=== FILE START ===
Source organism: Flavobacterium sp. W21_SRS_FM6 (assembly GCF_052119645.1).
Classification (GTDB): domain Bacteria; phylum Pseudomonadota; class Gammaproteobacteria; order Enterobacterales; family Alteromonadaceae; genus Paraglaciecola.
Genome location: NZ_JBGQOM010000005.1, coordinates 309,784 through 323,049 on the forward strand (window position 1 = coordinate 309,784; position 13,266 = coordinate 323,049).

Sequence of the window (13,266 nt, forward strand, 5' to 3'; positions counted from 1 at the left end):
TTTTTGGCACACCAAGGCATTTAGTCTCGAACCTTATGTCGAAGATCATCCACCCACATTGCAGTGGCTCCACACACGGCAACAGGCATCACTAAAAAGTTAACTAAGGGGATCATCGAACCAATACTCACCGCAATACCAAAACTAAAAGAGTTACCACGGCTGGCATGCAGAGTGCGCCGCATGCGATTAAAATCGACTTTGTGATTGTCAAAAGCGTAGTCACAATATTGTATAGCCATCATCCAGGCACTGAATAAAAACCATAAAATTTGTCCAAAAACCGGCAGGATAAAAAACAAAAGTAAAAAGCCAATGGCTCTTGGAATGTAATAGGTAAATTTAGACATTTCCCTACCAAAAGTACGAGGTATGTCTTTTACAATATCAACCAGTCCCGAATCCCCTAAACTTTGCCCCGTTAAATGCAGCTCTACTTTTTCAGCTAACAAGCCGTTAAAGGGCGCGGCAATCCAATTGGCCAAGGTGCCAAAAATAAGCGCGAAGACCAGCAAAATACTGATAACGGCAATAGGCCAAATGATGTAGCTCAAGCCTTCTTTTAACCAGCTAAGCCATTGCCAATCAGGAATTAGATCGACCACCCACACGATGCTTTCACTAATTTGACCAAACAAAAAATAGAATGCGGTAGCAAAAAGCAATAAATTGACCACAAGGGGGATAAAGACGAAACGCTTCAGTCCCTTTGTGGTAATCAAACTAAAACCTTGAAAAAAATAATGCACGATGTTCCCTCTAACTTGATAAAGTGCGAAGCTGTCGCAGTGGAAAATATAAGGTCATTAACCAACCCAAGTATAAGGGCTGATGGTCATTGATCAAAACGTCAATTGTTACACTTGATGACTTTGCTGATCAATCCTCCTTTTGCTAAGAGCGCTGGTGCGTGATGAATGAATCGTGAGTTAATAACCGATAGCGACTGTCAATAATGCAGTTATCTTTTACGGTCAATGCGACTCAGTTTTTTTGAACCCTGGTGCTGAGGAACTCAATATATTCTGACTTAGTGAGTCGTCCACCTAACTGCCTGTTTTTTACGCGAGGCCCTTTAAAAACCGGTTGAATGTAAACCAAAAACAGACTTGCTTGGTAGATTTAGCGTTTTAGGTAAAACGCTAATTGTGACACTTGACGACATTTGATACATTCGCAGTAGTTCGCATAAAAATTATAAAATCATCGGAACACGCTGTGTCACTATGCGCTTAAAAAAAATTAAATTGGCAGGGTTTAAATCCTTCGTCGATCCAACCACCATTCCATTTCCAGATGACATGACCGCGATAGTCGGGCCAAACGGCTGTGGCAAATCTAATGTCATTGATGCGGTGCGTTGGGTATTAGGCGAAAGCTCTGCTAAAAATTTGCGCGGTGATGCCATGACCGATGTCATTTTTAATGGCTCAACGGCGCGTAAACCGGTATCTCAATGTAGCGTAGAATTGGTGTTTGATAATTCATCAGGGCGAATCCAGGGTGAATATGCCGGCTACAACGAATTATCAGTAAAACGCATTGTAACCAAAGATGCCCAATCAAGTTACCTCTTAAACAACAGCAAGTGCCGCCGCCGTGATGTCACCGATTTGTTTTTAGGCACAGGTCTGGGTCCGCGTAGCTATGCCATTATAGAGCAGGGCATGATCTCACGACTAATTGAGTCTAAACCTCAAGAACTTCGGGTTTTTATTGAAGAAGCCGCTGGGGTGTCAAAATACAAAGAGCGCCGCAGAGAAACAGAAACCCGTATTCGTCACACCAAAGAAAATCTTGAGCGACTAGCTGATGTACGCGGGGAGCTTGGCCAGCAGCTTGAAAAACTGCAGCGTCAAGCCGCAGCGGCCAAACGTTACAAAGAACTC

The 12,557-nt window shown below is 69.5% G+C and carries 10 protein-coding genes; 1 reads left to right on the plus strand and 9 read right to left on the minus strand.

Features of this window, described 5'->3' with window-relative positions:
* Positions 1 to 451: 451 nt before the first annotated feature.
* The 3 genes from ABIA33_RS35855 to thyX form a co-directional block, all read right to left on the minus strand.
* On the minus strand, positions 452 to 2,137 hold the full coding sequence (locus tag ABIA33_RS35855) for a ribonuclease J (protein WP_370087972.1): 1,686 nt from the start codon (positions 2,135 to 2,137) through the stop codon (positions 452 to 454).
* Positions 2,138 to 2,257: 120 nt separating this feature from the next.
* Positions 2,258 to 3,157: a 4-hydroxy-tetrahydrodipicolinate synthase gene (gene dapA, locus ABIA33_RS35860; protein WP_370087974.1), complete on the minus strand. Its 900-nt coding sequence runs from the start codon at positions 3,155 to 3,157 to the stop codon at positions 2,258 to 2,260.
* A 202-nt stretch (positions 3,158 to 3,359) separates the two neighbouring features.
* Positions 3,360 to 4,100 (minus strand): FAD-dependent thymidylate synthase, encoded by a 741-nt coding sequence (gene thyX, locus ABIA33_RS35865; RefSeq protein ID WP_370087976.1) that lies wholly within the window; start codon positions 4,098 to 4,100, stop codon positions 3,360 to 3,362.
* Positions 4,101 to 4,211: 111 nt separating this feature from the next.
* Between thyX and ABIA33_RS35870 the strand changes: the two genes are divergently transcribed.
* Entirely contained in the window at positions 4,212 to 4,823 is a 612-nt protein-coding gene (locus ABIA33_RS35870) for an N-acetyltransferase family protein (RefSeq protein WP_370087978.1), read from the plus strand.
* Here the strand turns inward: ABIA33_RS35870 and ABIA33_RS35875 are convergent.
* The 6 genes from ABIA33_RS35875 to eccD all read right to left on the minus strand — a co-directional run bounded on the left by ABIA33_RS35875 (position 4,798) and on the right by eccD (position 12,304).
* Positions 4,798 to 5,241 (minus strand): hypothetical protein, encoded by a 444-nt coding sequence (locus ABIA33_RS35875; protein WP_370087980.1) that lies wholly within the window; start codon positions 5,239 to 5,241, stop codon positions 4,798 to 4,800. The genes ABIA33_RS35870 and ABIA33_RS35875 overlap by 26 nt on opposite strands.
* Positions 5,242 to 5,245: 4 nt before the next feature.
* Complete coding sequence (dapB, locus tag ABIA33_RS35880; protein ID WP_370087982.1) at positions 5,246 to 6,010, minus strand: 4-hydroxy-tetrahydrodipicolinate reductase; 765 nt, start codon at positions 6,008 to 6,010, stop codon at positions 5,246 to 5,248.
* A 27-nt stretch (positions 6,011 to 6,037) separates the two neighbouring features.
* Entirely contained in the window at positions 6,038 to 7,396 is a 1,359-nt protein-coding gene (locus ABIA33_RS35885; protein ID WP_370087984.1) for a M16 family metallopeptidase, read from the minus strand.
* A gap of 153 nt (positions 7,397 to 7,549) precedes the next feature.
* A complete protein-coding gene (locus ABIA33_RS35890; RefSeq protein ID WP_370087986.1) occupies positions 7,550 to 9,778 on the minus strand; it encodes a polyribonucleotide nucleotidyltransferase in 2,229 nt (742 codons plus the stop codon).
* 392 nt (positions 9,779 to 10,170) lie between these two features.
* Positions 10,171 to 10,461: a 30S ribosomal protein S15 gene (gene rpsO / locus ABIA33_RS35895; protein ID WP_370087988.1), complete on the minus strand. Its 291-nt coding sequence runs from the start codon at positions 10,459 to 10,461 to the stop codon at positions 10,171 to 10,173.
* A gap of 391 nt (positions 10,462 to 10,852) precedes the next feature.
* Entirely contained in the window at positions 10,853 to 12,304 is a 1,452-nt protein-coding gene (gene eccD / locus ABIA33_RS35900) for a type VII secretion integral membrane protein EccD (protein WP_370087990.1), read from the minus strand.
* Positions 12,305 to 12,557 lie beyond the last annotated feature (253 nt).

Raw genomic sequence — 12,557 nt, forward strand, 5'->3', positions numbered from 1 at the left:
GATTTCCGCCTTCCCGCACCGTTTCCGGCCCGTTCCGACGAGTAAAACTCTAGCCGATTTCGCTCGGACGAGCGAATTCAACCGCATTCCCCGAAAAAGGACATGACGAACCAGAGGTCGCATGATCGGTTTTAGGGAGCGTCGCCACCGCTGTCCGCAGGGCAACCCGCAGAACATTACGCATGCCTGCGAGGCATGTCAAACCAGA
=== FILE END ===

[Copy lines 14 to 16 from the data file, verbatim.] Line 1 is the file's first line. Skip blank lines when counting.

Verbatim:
* Positions 3,360 to 4,100 (minus strand): FAD-dependent thymidylate synthase, encoded by a 741-nt coding sequence (gene thyX, locus ABIA33_RS35865; RefSeq protein ID WP_370087976.1) that lies wholly within the window; start codon positions 4,098 to 4,100, stop codon positions 3,360 to 3,362.
* Positions 4,101 to 4,211: 111 nt separating this feature from the next.
* Between thyX and ABIA33_RS35870 the strand changes: the two genes are divergently transcribed.